Back In My Day: Interviewing Members of the Loomis Chaffee Community About Life Before the Pandemic

Janus Yuen '21, Columnist

A week ago, I had a curious interview with Ernest Richardson, a member of the Loomis Chaffee Class of ’21, about life before the pandemic. The following is a transcript of our conversation.

Hi Ernest, thank you for answering my call. Could you please introduce yourself and tell us a little about you?

Greetings, my name is Ernest Richardson, and I’m a four year senior from Simsbury, CT. I’m involved in the Log, the yearbook, and the Darwin Club. I am currently off-campus, but I used to reside in Taylor.

Tell us about life at Loomis before the pandemic. What did you do? What was it like?

Ah. Before the pandemic. You see, back in my day, Loomis was a much harsher place to live than it is today. We were crammed into rooms 19 students apiece. We didn’t have any heating, so we huddled together like penguins to keep warm whenever it snowed. Every morning at 5:30, Mr. B would storm into the quad with his bagpipes and wake us up for breakfast. Now, they don’t make breakfast like they used to. I’ve seen it: you guys get eggs and cereal and oatmeal and bacon every morning. Back in my day, everything we ate came straight off the farm. Now I mean straight off. We learned to wash the dirt off our potatoes every morning before biting in. You think Flik broccoli is raw? My freshman year roommate, Benjamin, lost all 60 of his teeth trying to bite into a single floret. Now that’s real fiber. For protein, meanwhile, we would crack eggs––fresh out of the hen, by the way––into our bowls before gulping them raw…
… is everything alright?

No. I’m fine. It’s just… I’m sorry. Wow. I just get emotional when people talk about the before times. I’ve been quarantining in here for too long. I’ve lost track of the days, the months, the years, writing discussion posts on an act of King Lear every night and ritually refreshing the Johns Hopkins COVID-19 Dashboard every ten minutes. I’m–I’m so sorry. Please continue.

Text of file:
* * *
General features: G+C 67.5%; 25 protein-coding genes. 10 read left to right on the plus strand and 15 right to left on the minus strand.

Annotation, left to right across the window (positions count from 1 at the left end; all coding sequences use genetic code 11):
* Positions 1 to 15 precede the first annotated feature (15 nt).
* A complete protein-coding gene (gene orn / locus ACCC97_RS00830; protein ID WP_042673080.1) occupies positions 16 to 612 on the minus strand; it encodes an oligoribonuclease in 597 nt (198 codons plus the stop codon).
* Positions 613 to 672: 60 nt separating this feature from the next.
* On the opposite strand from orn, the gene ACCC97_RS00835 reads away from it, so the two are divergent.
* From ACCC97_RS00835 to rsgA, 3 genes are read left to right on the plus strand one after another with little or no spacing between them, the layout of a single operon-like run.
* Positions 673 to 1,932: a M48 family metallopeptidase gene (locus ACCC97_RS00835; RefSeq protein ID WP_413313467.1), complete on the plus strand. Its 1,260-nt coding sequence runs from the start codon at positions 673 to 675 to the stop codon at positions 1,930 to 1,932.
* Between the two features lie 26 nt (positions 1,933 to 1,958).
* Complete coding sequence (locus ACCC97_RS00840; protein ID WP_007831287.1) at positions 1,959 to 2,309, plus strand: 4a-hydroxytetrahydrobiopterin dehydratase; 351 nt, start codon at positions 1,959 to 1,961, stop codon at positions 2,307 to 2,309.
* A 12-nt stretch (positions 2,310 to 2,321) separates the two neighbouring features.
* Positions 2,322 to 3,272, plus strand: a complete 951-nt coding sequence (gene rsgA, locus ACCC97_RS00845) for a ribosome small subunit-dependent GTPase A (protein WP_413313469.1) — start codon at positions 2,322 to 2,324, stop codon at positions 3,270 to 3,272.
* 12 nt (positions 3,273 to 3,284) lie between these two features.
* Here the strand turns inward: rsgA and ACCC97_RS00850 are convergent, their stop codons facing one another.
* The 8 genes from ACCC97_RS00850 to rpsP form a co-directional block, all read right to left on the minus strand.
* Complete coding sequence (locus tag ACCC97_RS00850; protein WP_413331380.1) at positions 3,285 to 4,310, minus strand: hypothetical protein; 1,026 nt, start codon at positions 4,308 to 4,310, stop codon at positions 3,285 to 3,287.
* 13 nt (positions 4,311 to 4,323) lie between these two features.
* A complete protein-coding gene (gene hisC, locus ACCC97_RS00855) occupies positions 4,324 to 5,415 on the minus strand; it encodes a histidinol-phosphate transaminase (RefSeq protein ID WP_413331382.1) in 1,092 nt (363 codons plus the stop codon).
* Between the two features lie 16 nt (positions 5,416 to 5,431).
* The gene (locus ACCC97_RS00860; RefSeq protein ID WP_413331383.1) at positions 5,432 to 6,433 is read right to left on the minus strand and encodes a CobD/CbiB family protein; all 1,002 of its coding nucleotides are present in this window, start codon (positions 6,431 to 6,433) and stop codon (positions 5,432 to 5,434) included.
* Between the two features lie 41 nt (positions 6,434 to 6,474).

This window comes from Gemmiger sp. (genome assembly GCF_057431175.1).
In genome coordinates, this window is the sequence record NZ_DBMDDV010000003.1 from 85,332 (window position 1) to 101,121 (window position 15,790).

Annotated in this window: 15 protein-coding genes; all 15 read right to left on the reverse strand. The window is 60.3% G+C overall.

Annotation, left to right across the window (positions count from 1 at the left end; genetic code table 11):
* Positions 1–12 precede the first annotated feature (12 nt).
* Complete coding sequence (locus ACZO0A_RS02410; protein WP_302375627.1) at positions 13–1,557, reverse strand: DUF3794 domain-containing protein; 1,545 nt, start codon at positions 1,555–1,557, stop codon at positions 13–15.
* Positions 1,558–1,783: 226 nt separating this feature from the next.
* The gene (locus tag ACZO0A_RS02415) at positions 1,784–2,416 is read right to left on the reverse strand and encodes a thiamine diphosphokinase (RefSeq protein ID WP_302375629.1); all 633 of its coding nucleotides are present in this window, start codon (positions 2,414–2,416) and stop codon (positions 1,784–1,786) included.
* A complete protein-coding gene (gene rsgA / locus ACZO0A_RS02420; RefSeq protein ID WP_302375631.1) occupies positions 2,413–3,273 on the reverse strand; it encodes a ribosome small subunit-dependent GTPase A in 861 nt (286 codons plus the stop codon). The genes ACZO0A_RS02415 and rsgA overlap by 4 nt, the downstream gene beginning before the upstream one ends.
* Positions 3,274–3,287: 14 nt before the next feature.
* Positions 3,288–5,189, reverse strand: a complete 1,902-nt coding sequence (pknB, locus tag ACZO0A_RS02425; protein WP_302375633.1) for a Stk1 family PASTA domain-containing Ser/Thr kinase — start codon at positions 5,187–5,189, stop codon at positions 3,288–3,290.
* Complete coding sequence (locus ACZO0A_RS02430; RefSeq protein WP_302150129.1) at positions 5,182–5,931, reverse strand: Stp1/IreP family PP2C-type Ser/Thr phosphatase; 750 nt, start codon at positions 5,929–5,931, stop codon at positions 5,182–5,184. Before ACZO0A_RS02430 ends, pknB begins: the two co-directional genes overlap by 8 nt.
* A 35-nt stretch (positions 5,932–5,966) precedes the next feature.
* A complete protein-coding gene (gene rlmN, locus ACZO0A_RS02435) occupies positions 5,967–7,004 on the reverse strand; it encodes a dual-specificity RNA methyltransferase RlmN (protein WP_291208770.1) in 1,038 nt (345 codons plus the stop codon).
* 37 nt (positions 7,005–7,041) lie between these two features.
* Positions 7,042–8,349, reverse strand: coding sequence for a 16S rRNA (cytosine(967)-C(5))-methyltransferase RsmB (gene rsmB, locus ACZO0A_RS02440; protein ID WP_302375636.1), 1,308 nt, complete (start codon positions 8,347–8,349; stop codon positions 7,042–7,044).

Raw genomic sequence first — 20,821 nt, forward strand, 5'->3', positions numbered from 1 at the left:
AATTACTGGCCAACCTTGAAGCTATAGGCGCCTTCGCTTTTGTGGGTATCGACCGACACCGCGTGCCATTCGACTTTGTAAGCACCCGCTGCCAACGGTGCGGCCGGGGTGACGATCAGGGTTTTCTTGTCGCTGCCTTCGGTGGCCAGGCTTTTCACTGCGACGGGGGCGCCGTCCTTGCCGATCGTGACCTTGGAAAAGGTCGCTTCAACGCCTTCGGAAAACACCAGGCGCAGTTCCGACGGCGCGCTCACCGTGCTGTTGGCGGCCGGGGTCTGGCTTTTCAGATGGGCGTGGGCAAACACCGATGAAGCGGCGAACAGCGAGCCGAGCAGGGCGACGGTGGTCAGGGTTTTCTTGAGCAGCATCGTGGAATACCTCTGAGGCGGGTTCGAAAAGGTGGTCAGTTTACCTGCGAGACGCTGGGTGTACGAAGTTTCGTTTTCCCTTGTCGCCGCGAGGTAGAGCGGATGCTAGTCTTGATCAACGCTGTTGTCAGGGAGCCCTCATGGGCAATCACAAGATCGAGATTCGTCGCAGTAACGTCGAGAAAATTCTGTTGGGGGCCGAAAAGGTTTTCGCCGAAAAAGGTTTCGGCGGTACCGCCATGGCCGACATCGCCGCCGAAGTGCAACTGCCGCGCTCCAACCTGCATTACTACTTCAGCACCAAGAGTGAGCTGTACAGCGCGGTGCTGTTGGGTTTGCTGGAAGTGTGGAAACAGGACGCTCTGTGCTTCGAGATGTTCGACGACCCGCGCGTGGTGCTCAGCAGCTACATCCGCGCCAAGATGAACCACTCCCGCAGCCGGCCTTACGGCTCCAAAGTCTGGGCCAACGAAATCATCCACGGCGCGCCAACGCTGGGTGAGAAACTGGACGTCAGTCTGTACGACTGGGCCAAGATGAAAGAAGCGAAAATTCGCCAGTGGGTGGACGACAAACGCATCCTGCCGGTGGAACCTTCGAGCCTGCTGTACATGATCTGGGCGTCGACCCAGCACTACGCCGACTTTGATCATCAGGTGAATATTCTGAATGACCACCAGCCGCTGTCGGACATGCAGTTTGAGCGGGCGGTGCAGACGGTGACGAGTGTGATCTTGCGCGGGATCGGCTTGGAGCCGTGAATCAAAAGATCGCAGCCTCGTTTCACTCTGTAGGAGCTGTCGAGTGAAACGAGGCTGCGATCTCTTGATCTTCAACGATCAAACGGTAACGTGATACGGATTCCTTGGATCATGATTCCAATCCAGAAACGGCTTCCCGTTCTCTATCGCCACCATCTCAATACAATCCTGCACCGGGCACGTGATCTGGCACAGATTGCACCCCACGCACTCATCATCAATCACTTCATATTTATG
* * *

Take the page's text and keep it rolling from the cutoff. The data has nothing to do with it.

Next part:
Anyways. So after breakfast, we had classes, of course. For some reason, English would always come first. We would start each class with a quotations test on Pride and Prejudice before moving on to a nineteen paragraph in-class essay. Every sentence had to be an LC interpretive sentence, by the way, and I almost failed some of my classes because I couldn’t integrate enough epistrophic antimetaboles into every paragraph. Mind you, this was back when the average grade was a D, though this didn’t prevent many of my classmates from being accepted to Yale, Harvard, or Princeton. Now that I think about it though, those were our safety schools. Anyways, back to classes. Next would be Math. We didn’t have Desmos then, so we had to learn the graphs of every function by heart. Not to mention the unit circle, which we memorized down to every 180th of a pi-radian. We also had to prove every theorem from scratch––every morning––before we could use it––including the postulates. I can’t remember too clearly what we would do for the other classes, though. I do remember, however, that school was dismissed at 2:15 AM, and then we would have practice. I was on the cross country team and we had to run uphill both ways to practice. We would then jog to Boston as a warmup before doing 100-by-99 Dillinger Circuits up and down the Appalachian Trail. Then we would jog back to the Island in time for supper. For supper, we ate the shells of the eggs that we had gulped down for breakfast. Why the eggshells? For the calcium, of course. It’s not like we had any cows we could drink from. After supper, we had 5 hours of study hall before going to bed by 10:30 PM.
Lather, rinse, and repeat.

Uhh… Thank you so much for your insights, Ernest. I guess, because I came as a new sophomore, I… never heard of many of these things. What difference a year makes! Now, turning our attention back to the present, how were you affected by the pandemic?

They don’t make pandemics like they used to. I haven’t seen COVID turn a young man blue. Last pandemic, my brother, who had been serving in the Ardennes, came home sick––and with blue skin. I got sick soon after and they threw me in the ditch.

What do you mean by “last pandemic”? And why did you get thrown in a ditch?

Back in my day, we didn’t have any of your fancy masks or socialist distancing.
When someone got sick, they threw them in the ditch.

That’s awful. Why though?

Quarantine! Mr. B’s policy!

Who’s Mr. B again?

Mr. Batchelder, the head of school!

Wait. What year are you graduating again?

I graduated in 1921.

This is why I don’t interview people over landline anymore.
Uhh… sorry, wrong number.